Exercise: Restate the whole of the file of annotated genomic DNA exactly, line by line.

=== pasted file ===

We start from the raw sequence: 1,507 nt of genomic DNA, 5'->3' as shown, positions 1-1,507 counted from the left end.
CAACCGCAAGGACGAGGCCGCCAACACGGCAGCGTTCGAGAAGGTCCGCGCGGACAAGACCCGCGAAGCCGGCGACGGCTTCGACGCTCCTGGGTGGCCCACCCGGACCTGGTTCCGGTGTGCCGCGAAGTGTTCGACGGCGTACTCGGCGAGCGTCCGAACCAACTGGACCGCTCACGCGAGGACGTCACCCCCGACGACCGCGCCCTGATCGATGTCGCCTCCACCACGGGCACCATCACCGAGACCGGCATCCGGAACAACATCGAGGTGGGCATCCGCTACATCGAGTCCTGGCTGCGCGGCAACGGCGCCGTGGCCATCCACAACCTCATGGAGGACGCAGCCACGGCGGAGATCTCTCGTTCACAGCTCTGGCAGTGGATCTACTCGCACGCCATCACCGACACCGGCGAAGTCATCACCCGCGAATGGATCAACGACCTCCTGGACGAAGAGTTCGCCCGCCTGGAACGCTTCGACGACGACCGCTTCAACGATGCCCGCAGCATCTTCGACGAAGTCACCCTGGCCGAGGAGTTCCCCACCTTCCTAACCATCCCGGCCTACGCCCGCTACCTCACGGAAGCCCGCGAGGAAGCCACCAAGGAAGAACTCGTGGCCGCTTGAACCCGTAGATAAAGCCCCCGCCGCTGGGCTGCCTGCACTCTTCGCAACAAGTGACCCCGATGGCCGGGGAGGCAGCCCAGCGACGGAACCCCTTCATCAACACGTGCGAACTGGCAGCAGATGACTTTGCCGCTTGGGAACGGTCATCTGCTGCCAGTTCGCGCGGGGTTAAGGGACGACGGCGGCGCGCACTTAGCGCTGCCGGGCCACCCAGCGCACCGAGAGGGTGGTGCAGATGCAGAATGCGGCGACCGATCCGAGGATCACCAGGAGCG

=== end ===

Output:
We start from the raw sequence: 1,507 nt of genomic DNA, 5'->3' as shown, positions 1-1,507 counted from the left end.
CAACCGCAAGGACGAGGCCGCCAACACGGCAGCGTTCGAGAAGGTCCGCGCGGACAAGACCCGCGAAGCCGGCGACGGCTTCGACGCTCCTGGGTGGCCCACCCGGACCTGGTTCCGGTGTGCCGCGAAGTGTTCGACGGCGTACTCGGCGAGCGTCCGAACCAACTGGACCGCTCACGCGAGGACGTCACCCCCGACGACCGCGCCCTGATCGATGTCGCCTCCACCACGGGCACCATCACCGAGACCGGCATCCGGAACAACATCGAGGTGGGCATCCGCTACATCGAGTCCTGGCTGCGCGGCAACGGCGCCGTGGCCATCCACAACCTCATGGAGGACGCAGCCACGGCGGAGATCTCTCGTTCACAGCTCTGGCAGTGGATCTACTCGCACGCCATCACCGACACCGGCGAAGTCATCACCCGCGAATGGATCAACGACCTCCTGGACGAAGAGTTCGCCCGCCTGGAACGCTTCGACGACGACCGCTTCAACGATGCCCGCAGCATCTTCGACGAAGTCACCCTGGCCGAGGAGTTCCCCACCTTCCTAACCATCCCGGCCTACGCCCGCTACCTCACGGAAGCCCGCGAGGAAGCCACCAAGGAAGAACTCGTGGCCGCTTGAACCCGTAGATAAAGCCCCCGCCGCTGGGCTGCCTGCACTCTTCGCAACAAGTGACCCCGATGGCCGGGGAGGCAGCCCAGCGACGGAACCCCTTCATCAACACGTGCGAACTGGCAGCAGATGACTTTGCCGCTTGGGAACGGTCATCTGCTGCCAGTTCGCGCGGGGTTAAGGGACGACGGCGGCGCGCACTTAGCGCTGCCGGGCCACCCAGCGCACCGAGAGGGTGGTGCAGATGCAGAATGCGGCGACCGATCCGAGGATCACCAGGAGCG